Sri Lanka: Caught between the Tigers and the tanks

Posted பிற்பகல் 8:44 by S R E E in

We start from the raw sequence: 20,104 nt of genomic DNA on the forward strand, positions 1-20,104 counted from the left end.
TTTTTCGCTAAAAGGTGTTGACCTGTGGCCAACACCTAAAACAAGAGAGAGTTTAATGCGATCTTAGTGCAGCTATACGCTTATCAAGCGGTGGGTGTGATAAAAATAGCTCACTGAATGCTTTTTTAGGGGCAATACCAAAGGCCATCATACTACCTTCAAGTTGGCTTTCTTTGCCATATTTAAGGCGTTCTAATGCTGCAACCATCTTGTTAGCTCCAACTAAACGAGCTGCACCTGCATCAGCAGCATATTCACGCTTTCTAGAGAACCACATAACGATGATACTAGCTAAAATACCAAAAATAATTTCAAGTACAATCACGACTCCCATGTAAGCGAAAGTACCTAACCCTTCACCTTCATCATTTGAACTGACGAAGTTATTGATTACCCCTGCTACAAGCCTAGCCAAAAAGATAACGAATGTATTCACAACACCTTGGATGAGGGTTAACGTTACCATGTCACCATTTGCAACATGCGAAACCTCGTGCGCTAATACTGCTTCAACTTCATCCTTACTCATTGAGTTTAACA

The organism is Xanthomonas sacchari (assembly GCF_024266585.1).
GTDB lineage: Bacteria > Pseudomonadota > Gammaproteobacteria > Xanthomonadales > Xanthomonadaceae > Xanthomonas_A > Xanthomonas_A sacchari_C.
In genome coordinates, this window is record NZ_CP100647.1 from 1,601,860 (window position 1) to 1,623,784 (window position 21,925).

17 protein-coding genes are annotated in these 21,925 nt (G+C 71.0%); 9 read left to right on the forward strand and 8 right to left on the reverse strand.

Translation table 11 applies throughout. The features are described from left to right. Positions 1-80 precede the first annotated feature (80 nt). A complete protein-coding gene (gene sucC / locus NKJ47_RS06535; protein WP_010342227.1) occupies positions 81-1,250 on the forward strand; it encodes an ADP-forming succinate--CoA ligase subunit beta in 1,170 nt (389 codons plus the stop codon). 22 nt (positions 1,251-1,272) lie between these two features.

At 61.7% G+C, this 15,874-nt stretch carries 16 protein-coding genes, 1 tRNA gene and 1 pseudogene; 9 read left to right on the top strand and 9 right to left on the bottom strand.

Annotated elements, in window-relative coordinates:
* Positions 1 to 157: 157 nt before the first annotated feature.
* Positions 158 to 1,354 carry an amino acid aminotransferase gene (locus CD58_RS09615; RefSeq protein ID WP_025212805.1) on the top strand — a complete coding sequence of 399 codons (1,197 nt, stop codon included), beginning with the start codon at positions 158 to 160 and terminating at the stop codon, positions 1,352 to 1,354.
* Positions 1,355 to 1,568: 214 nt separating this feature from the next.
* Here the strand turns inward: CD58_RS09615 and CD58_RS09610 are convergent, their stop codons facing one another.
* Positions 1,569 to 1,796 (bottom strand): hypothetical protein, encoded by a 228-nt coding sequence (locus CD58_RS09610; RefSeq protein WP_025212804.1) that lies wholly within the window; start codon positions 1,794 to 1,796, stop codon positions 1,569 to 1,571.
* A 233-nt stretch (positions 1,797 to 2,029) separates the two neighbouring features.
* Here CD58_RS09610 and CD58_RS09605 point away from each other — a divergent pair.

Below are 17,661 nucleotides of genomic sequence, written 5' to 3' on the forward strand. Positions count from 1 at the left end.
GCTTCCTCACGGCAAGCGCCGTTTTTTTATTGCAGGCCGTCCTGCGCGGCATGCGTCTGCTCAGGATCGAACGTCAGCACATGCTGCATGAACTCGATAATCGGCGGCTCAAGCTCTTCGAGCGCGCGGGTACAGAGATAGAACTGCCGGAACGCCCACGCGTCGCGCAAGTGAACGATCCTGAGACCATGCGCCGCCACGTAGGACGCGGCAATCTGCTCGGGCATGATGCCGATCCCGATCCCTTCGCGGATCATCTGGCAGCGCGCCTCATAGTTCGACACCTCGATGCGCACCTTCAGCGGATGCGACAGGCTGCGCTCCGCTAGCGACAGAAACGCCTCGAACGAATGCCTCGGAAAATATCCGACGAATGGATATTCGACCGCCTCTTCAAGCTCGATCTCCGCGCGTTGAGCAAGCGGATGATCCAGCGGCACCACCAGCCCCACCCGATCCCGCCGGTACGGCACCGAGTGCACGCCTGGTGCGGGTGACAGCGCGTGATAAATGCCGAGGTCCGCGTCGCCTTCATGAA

VAVUNIYA, Sri Lanka — Every day, the women get up in the cool of early morning and walk a few kilometres north to the heavily fortified checkpoint that stands between them and their families. And every day a kindly staffer from the International Committee of the Red Cross tells them that they still cannot cross. So they turn away from the barbed wire and stacks of sandbags and camouflage and walk back into town, where they squat in the shade of the main government office, waiting for the road home to open — and knowing it won't, until home has changed so much that they will scarcely recognize it. Tamils and other opponents of the government who look around the country today will probably take little comfort in the promise of a just peace. The east — which came under government control in 2006, after the No. 2 Tiger leader split off with several thousand fighters and allied with Colombo — remains heavily militarized and is actively being "Sinhalized," with areas losing their Tamil names and Hindu shrines being converted to Buddhist worship sites.Meanwhile, two weeks ago in the capital, the country's leading anti-corruption journalist was assassinated by gunmen on motorbikes, a crime the government limply condemned. International observers put the blame squarely on state intelligence agencies. "They whacked the most influential editor of a newspaper in the country in broad daylight, with real military precision," the Western diplomat says. "It's the work of armed groups funded by the intelligence agencies and reporting to the Secretary of Defence — that's the prevailing point of view. "There is a complete culture of impunity here. There is a perception that the government can do whatever they want — and they can." That leaves the civilians of the north facing two equally odious choices. "Helpless Tamils are pressured by both sides," says a weary government employee in Vavuniya who is charged with looking after the civilians who cross from the north. He is Tamil himself. "People find it very difficult to live in a war zone with bombing and shelling, and they would leave if they could. Then the government says it wants to safeguard them and then puts them in a jail. "People only want freedom. But we don't have that anywhere," he says, then adds ironically: "I blame Tamils for being born Tamils — that's who I blame in the end." Stephanie Nolen is a Globe
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